together and mixed using Audacity to get the end result that I wanted.”


Martin A Smith



“My initial response when I first saw the given score was that it reminded me of a child’s join the dots picture. I thought about other interpretations but I kept coming back to the idea of a child’s drawing. So deciding that this was the approach I would take I gave a printed copy of the score to my seven year old nephew and asked him to do a drawing of anything he wished by joining up the dots. What he presented me with was a picture of a dog jumping through space. (I like the way he added an extra dot to make the picture work!). I then wrote a piece which was a literal response to this drawing, asking myself “What would this picture sound like?”

All the sounds you hear are recordings of dogs which have then been manipulated to create the final work.”


Charles Hayward


“I started work on the score with no preconceptions and tried to follow the implications of the piece as the work unfolded. Very quickly the score suggested cells of information, clusters discreet each from the other, although this would melt and slightly re-configure from take to take. Eventually I made eight versions of the dotscore, using the same drum kit and microphones but changing between sticks, mallets, brushes and brooms (a variation of ‘hot-rods’ made for me by Ashleigh Marsh). I then selected the two interpretations that most clearly traced each other, deciding on a version utilising brushes, another using the brooms and a third that is a super-imposition of both performances. Presented here is the ‘brush’ version.”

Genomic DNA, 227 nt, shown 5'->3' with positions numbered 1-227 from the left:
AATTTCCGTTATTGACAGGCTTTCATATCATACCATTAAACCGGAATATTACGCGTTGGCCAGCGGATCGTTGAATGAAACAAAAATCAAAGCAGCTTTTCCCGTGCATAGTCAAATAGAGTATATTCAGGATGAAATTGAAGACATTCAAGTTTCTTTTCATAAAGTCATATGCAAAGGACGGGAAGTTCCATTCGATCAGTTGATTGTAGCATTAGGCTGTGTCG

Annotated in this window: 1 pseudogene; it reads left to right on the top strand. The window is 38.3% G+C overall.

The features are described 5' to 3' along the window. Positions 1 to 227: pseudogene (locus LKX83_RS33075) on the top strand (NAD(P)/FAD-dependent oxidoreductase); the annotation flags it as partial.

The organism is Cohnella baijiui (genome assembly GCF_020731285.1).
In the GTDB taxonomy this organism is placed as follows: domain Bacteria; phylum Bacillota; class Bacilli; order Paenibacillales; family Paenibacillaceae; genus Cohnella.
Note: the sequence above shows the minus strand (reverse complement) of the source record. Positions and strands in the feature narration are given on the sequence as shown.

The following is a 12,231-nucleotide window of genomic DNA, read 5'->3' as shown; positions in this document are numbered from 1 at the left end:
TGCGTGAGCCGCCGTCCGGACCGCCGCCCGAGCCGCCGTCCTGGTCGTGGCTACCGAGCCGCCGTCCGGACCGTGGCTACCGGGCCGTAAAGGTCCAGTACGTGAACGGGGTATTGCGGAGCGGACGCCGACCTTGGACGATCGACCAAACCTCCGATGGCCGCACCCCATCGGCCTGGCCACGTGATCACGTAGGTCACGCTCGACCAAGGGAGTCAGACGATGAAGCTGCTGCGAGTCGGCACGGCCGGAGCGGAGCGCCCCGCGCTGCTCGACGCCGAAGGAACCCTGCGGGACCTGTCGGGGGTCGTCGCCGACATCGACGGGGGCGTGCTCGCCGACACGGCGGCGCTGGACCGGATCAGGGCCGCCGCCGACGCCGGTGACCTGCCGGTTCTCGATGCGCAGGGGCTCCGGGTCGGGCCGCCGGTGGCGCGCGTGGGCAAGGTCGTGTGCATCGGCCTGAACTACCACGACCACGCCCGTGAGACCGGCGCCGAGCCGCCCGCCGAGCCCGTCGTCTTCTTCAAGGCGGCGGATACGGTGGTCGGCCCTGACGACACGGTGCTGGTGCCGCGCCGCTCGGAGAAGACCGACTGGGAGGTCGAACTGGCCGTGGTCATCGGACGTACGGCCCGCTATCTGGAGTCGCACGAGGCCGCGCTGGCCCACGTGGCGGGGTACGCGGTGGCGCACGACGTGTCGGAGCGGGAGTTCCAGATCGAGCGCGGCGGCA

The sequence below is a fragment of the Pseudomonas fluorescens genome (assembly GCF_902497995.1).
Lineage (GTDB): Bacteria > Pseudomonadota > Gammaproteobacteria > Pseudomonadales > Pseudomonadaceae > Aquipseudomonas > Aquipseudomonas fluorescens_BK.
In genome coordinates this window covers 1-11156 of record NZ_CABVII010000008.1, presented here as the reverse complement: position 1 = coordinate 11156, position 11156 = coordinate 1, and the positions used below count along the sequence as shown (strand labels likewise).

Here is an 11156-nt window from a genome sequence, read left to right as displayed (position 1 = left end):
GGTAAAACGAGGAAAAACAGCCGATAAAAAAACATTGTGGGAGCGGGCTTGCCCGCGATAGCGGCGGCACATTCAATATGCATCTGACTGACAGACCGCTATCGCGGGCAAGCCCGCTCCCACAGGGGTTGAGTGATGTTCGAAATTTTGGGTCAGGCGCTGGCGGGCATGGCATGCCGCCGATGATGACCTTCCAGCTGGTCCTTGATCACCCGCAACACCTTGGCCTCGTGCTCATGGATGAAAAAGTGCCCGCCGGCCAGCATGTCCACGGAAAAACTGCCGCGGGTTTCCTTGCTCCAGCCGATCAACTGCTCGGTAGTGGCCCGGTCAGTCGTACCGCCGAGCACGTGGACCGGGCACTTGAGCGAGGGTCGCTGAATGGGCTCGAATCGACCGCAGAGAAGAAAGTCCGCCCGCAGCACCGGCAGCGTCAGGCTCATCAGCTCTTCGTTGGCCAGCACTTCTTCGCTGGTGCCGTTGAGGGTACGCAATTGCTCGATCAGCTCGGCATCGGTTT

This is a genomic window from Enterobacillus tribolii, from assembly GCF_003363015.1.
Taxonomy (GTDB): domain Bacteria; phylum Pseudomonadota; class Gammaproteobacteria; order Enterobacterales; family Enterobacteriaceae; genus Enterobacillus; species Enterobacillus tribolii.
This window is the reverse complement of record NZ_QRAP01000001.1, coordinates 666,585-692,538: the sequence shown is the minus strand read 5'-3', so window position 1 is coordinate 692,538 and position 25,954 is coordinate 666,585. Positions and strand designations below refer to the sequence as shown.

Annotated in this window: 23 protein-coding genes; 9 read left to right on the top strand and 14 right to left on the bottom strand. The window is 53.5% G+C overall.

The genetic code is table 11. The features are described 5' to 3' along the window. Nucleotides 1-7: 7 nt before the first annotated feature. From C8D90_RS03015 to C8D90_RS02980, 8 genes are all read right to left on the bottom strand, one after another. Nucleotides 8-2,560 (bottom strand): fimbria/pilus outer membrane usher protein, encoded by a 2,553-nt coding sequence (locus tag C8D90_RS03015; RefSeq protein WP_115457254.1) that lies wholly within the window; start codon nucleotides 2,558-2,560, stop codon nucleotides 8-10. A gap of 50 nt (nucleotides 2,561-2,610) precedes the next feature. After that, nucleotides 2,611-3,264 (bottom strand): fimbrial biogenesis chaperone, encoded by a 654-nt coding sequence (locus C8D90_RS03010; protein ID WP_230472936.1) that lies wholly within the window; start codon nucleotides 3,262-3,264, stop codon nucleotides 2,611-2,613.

Alice Kemp


“Tools used:

 SM58 microphone


steel ruler

editing & sequencing software

I wanted to try and create a sensation of being within the dots at the centre of the score without working ‘left to right’ or any other linear configuration. Originally I was thinking to record the dropping of a bag of marbles, and although the idea was pleasing and made some kind of visual sense to me, I decided not to pursue it for one reason or another.

I identified a central point in the score – a place without dots – and recorded the sound of a line being drawn from that point to each of the dots in the score. There are 95 dots so 95 separate lines of varying length were drawn, recorded, edited, pitch shifted up (to make the sounds appear ‘smaller’) and sequenced.

Whilst sequencing the sounds I still felt slightly trapped by a sense of ‘working left to right’ instead of ‘from the middle outwards’ so to counter this, in some way, I deliberately didn’t align a dot-to-sound sequence – I organised the sounds in a way that attempted to emulate the idiosyncratic bodily and mental sensations that the score presented to me.”


Helen Frosi


“Constellations 89-105

[a7; b6; c8; d7; e8; f5; g5; h5; i6; j5; k6; l9; m3; n7; o5; p5]

On first inspection the score resembles an unfinished star chart.

As the mind desires to create order from chaos, I began to bring together shape and form within this ‘image of the heavens – creating constellations of my own imagining (thus nos. 89-105, sixteen additions to the eighty eight recognised constellations).